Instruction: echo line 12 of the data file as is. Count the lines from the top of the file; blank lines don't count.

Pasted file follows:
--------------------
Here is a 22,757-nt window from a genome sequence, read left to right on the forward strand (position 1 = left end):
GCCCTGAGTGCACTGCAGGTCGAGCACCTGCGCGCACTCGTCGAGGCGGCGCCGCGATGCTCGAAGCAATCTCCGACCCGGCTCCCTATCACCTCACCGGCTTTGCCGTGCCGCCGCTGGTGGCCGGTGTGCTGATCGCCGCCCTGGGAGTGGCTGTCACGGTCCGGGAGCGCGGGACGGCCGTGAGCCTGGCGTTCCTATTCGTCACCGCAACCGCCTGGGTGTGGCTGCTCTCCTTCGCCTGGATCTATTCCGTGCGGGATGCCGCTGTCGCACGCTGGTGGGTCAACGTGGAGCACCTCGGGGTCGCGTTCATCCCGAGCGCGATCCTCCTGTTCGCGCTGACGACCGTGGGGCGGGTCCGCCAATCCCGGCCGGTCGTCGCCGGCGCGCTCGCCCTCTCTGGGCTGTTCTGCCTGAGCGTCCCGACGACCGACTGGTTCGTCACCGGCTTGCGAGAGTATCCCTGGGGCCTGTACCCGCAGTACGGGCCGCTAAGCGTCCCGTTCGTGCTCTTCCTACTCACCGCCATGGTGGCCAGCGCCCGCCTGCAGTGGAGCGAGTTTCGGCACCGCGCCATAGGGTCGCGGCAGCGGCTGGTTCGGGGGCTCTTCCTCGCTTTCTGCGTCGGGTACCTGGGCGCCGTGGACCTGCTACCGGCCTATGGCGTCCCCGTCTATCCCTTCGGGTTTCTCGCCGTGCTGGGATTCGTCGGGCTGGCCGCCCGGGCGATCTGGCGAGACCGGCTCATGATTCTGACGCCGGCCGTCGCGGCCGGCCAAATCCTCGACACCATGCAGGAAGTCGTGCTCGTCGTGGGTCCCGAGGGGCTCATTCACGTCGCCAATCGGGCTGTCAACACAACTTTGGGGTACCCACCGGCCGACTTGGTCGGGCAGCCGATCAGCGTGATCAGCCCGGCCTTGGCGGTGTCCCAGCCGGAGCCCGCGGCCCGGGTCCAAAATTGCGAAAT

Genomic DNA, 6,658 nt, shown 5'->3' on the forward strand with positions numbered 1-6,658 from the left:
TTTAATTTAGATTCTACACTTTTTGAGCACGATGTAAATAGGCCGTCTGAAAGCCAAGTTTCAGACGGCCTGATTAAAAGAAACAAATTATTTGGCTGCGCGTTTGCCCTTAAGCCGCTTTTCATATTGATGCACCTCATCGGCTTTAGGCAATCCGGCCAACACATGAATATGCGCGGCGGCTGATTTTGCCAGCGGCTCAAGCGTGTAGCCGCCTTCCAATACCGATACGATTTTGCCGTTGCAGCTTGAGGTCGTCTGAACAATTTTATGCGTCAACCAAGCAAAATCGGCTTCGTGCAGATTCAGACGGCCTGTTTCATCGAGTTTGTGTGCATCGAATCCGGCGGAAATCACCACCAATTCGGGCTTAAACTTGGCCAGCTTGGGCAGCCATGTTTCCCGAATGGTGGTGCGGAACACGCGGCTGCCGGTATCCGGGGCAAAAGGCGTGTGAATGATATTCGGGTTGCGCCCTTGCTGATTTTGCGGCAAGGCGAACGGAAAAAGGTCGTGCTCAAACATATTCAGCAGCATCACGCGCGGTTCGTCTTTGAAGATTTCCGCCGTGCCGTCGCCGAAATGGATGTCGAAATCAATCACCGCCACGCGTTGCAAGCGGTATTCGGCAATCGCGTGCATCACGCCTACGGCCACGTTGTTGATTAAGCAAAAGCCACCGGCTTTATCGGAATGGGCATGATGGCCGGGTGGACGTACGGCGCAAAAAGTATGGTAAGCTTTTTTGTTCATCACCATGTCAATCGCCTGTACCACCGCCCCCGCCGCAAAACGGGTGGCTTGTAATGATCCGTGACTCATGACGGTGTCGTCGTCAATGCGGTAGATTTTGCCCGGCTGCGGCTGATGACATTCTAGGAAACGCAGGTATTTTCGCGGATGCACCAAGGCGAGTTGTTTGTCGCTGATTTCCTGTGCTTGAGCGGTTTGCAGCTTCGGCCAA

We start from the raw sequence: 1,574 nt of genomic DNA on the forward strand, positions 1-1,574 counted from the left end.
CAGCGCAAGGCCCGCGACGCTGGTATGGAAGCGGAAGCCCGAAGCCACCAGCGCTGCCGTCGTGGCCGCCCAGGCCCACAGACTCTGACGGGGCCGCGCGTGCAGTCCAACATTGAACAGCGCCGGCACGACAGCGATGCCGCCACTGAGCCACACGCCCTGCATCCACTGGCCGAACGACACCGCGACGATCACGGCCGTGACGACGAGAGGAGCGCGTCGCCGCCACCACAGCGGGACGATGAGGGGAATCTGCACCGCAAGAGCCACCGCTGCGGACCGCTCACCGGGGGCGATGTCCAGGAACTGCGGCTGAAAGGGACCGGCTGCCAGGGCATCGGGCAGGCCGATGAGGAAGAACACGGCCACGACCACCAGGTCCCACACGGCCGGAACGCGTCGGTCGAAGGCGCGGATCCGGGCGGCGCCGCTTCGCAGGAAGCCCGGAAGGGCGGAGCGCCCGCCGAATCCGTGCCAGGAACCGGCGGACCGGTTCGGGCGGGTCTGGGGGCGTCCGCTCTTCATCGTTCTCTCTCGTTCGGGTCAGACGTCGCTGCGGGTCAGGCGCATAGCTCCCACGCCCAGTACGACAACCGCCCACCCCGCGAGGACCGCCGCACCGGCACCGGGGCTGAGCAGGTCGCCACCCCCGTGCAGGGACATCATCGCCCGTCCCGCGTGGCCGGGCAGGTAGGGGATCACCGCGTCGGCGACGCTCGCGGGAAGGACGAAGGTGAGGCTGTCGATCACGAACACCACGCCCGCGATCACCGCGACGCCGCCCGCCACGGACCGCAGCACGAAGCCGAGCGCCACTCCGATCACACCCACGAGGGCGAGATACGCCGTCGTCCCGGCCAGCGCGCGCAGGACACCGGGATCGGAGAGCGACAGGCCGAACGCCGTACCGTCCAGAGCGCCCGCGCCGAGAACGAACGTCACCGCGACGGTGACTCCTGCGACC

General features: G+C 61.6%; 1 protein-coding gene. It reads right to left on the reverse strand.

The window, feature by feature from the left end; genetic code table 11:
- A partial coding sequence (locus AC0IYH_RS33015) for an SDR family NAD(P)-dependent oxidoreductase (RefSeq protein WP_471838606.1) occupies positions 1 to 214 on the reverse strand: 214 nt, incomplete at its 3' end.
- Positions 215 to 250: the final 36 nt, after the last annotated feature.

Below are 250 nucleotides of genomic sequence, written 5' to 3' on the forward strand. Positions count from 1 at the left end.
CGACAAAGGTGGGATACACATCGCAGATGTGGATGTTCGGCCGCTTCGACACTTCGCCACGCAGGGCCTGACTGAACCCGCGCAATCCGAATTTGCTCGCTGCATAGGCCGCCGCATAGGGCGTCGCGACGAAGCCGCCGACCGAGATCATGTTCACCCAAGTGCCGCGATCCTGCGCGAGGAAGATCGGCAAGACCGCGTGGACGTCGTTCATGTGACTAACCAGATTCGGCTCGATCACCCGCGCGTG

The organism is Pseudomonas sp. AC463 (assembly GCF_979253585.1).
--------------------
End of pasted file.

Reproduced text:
CGACAAAGGTGGGATACACATCGCAGATGTGGATGTTCGGCCGCTTCGACACTTCGCCACGCAGGGCCTGACTGAACCCGCGCAATCCGAATTTGCTCGCTGCATAGGCCGCCGCATAGGGCGTCGCGACGAAGCCGCCGACCGAGATCATGTTCACCCAAGTGCCGCGATCCTGCGCGAGGAAGATCGGCAAGACCGCGTGGACGTCGTTCATGTGACTAACCAGATTCGGCTCGATCACCCGCGCGTG